New Lessons in Class

NEST school kerfuffle pits working class, one rich visionary against slightly privileged middle tier

Over the years, she has used part of her Time Warner fortune to fulfill her vision of a 21st-century school, complete with meditation courts, digital movie labs, and galleries of Asian, African, and Western art reproductions. Her students take field trips to Greece, lunch on Thai food in the cafeteria, and play in a gym with an eco-friendly bamboo floor. Much of what happens at the academy stems from the theory of "multiple intelligences," which holds that traditional tests measure only one type of intelligence, while other types are demonstrated through, say, painting. A focus on cultural history and a global worldview are mainstays. Technology, art, and music play prominent roles.

The Ross School, says a source who worked there, "was always like an experiment for trying out her ideas."

Ross says she has always wanted to bring her approach to another set of kids. "I'm philosophically, morally, and ethically committed to public schools," she tells the Voice. "I believe more children should have the advantage of the Ross educational approach, and there's more need in public schools."

Hence the Ross Global Academy, her first public charter school, founded in collaboration with New York University. By 2004, says Joe McDonald, of NYU's education school, Ross had "already gotten involved in what I call the 'scaling up' business." She has established an academy in Sweden, and plans schools in Philadelphia and Los Angeles.

In New York, Ross says she requested the Lower East Side partly to help poor children and partly to be near NYU. Since receiving the charter in January, Ross staff members have scoured the neighborhood recruiting kids. From Alphabet City to the Brooklyn Bridge, they've visited public schools, churches, and community centers, passing out glossy brochures in English, Chinese, and Spanish. This spring, Ross Global received 375 applications for 160 slots. On September 6, the school expects to open its doors with four classes, in kindergarten, first, fifth, and sixth grades. By 2007, it'll have 250 students, expanding each year until it reaches 12th grade.

Supporters call Ross an educational visionary bent on transforming the way kids learn. As the former employee notes, "This is her legacy. She wants to create a new model."


image
NEST student: "Everybody is nice to each other, and the things we learn are interesting, and everything is the way it's supposed to be."
photo: Willie Davis/Veras for the Village Voice
NEST has its own modeltoo. It admits students based on such selective criteria as test scores and interviews. In 2005, 99 percent of NEST students excelled on standardized tests in English, compared with 49 percent of students citywide. In math, it was 97 percent, versus 45.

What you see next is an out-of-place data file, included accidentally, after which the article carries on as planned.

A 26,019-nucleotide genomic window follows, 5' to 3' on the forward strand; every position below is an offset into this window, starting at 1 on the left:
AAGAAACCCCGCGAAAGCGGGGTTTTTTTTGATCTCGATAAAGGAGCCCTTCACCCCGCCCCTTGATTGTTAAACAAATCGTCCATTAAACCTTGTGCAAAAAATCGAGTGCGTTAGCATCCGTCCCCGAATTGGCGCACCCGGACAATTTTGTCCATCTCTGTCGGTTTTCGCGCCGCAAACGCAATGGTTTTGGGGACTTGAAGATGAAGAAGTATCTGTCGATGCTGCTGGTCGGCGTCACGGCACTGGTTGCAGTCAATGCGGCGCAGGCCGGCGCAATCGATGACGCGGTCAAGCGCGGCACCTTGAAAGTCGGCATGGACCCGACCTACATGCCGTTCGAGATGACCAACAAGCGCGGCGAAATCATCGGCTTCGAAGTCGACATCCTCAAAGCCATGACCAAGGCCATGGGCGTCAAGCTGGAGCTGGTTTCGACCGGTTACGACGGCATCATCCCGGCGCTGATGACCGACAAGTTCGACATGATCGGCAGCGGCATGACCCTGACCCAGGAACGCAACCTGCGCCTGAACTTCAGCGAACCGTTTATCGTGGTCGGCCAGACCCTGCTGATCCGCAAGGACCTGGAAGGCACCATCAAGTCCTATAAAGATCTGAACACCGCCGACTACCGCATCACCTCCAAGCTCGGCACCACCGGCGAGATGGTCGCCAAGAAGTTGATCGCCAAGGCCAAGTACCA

Visit "the NEST," as parents call it, and you find kindergartners playing in the courtyard, sixth-graders practicing fencing, and 10th-graders composing poetry. Their maps, essays, and paintings cover the halls. On a recent Friday, the 330 or so students in the lower grades gathered in the auditorium, belting out lyrics to their new school song.

On the eastern side of the island of Manhattan There's a school set apart from the rest Where the principal concern Is we learn to love to learn It is NEST, it is NEST, it is NEST

The kids gush over their oasis. Ariana, a freckled fourth-grader dressed in a NEST polo shirt, describes it as her "dream school." She says, "Everybody is nice to each other, and the things we learn are interesting, and everything is the way it's supposed to be."

Alex, a sixth-grader, explains that he worked hard to get into this school while attending another one on the Upper East Side last year. He felt bored there, he says, so he did some research into NEST. "I looked at the curriculum and I said, 'Wow, these kids are smart. This is where I want to be.'" He adds, "It's really great here."

Students worry this happy equilibrium will be lost if the Ross kids move into their building. "The school has a real comfy feel now," Alex says. "But if Ross kids come here, there will be barriers and divisions. It won't be the same."

Ariana seconds that. "What if the Ross kids are loud? What if there is too much confusion?" she wonders. "I'm worried about what's going to happen to this school."


So are their parents, who speak of feeling "goosebumps" and "electricity" about what their children learn. Parents populate the sunlit, airy building about as much as their kids do. The PTA office is papered with protest signs reading "DOE bad karma" and "Toss Ross." One features a mug shot of Klein, duplicated nine times with devil's horns or whiskers or a red X on the forehead.

Parents say their fight comes down to saving their school's integrity. "We feel very passionately about the fact that we need to keep this vision going for our kids," explains Lou Gasco, a named plaintiff whose son is a first-grader. Gasco has produced spreadsheets and schematics to show how the department's plan would harm NEST. According to his data, sharing classrooms with Ross Global would force students in the older grades into bigger classes, from an average of 22 students to 31. It'd also make for fewer foreign language, college preparatory, and same-gender math and science courses.

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